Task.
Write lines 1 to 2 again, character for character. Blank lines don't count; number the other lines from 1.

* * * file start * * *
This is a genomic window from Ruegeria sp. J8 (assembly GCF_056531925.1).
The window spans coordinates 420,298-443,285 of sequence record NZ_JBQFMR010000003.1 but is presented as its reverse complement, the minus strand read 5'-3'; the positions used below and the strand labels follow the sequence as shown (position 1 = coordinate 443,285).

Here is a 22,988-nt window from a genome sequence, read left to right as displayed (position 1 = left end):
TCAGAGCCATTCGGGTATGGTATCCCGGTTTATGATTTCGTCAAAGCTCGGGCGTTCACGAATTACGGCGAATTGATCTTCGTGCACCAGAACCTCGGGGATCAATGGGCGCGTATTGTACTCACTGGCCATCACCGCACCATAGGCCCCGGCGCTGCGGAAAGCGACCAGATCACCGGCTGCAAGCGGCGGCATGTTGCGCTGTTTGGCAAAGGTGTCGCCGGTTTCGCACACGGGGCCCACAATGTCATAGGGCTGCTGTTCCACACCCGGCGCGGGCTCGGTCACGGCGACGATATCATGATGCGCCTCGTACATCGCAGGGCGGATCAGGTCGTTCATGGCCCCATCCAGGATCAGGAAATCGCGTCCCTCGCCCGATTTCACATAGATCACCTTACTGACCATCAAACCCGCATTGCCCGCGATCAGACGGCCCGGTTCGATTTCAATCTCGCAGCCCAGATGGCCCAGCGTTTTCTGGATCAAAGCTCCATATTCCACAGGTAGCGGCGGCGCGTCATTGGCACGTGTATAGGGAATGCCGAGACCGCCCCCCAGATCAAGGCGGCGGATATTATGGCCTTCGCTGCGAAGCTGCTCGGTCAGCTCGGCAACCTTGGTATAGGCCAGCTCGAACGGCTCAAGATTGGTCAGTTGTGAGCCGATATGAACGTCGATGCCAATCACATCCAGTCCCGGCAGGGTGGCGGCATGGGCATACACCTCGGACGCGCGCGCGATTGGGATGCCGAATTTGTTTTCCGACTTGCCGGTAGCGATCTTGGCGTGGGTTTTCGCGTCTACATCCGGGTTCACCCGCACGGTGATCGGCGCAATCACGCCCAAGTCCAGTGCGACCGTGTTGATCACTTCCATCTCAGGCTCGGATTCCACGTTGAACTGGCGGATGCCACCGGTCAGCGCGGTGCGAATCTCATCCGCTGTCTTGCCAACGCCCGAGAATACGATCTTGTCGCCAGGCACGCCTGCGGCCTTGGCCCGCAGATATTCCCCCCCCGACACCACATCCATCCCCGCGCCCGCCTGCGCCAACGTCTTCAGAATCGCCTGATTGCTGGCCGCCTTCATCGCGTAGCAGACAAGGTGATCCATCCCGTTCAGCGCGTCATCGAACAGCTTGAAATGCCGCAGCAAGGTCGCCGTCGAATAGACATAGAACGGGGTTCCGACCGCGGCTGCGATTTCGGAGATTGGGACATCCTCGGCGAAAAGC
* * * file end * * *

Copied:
This is a genomic window from Ruegeria sp. J8 (assembly GCF_056531925.1).
The window spans coordinates 420,298-443,285 of sequence record NZ_JBQFMR010000003.1 but is presented as its reverse complement, the minus strand read 5'-3'; the positions used below and the strand labels follow the sequence as shown (position 1 = coordinate 443,285).